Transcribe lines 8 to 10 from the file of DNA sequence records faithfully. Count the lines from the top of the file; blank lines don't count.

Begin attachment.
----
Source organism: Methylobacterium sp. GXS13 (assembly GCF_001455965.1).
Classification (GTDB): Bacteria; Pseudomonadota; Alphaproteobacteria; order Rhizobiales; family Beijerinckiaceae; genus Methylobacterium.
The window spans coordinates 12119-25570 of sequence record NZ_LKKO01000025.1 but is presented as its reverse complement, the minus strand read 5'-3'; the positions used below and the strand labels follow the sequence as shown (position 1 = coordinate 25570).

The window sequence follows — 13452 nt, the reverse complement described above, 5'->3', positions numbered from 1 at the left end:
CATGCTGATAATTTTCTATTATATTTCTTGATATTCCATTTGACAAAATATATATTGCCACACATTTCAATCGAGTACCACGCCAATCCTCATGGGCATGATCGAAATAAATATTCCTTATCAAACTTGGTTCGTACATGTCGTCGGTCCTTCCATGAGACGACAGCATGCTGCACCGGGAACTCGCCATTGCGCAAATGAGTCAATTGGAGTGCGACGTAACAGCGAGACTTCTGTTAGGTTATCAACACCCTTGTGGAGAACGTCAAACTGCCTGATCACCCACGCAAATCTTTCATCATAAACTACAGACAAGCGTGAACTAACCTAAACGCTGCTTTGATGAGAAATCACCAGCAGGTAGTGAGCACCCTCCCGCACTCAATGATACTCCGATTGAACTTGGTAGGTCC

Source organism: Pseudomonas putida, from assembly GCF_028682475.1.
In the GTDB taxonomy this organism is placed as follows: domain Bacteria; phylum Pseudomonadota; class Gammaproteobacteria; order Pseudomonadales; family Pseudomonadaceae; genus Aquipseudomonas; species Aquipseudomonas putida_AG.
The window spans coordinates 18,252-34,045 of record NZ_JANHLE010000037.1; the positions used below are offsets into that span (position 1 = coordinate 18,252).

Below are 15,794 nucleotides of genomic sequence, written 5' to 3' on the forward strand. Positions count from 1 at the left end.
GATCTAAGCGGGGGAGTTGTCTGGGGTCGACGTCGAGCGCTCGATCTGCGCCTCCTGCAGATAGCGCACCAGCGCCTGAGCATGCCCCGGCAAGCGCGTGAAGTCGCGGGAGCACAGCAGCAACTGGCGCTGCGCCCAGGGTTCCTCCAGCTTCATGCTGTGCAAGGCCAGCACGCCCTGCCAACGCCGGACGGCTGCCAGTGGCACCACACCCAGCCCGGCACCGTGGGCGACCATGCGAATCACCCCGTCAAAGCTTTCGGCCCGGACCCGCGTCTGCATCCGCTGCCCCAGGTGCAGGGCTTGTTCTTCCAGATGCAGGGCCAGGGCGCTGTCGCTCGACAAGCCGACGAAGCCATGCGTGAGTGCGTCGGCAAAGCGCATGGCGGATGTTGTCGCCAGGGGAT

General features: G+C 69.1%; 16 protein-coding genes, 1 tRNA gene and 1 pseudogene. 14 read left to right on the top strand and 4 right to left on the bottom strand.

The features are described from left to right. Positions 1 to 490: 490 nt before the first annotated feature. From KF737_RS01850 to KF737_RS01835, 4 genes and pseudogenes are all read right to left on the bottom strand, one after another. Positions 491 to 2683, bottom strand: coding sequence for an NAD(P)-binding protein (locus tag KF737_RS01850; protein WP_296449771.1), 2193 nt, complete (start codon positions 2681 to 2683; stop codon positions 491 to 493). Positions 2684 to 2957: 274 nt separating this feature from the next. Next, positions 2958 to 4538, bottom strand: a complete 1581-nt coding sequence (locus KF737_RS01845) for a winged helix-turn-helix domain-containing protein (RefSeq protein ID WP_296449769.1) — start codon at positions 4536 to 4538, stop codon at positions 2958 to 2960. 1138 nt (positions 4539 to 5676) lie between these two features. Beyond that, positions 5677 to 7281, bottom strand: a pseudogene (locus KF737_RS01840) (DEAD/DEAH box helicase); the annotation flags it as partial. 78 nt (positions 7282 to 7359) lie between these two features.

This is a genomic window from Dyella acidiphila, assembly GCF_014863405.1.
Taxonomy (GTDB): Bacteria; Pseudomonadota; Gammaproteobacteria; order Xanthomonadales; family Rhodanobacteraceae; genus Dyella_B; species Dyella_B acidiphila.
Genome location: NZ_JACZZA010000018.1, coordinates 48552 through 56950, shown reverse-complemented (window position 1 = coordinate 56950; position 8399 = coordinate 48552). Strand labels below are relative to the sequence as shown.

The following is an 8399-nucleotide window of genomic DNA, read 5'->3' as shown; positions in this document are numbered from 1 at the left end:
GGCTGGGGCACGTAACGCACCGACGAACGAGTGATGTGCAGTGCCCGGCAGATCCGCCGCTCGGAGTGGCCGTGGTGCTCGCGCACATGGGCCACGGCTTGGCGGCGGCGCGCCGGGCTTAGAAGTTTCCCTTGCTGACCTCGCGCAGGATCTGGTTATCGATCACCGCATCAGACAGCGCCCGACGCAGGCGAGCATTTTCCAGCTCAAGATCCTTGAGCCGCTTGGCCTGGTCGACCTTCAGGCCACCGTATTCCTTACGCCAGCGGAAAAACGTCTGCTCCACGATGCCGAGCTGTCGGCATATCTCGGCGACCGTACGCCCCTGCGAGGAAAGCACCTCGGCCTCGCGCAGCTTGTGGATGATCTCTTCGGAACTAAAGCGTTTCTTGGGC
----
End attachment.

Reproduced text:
The window spans coordinates 18,252-34,045 of record NZ_JANHLE010000037.1; the positions used below are offsets into that span (position 1 = coordinate 18,252).

Below are 15,794 nucleotides of genomic sequence, written 5' to 3' on the forward strand. Positions count from 1 at the left end.
GATCTAAGCGGGGGAGTTGTCTGGGGTCGACGTCGAGCGCTCGATCTGCGCCTCCTGCAGATAGCGCACCAGCGCCTGAGCATGCCCCGGCAAGCGCGTGAAGTCGCGGGAGCACAGCAGCAACTGGCGCTGCGCCCAGGGTTCCTCCAGCTTCATGCTGTGCAAGGCCAGCACGCCCTGCCAACGCCGGACGGCTGCCAGTGGCACCACACCCAGCCCGGCACCGTGGGCGACCATGCGAATCACCCCGTCAAAGCTTTCGGCCCGGACCCGCGTCTGCATCCGCTGCCCCAGGTGCAGGGCTTGTTCTTCCAGATGCAGGGCCAGGGCGCTGTCGCTCGACAAGCCGACGAAGCCATGCGTGAGTGCGTCGGCAAAGCGCATGGCGGATGTTGTCGCCAGGGGAT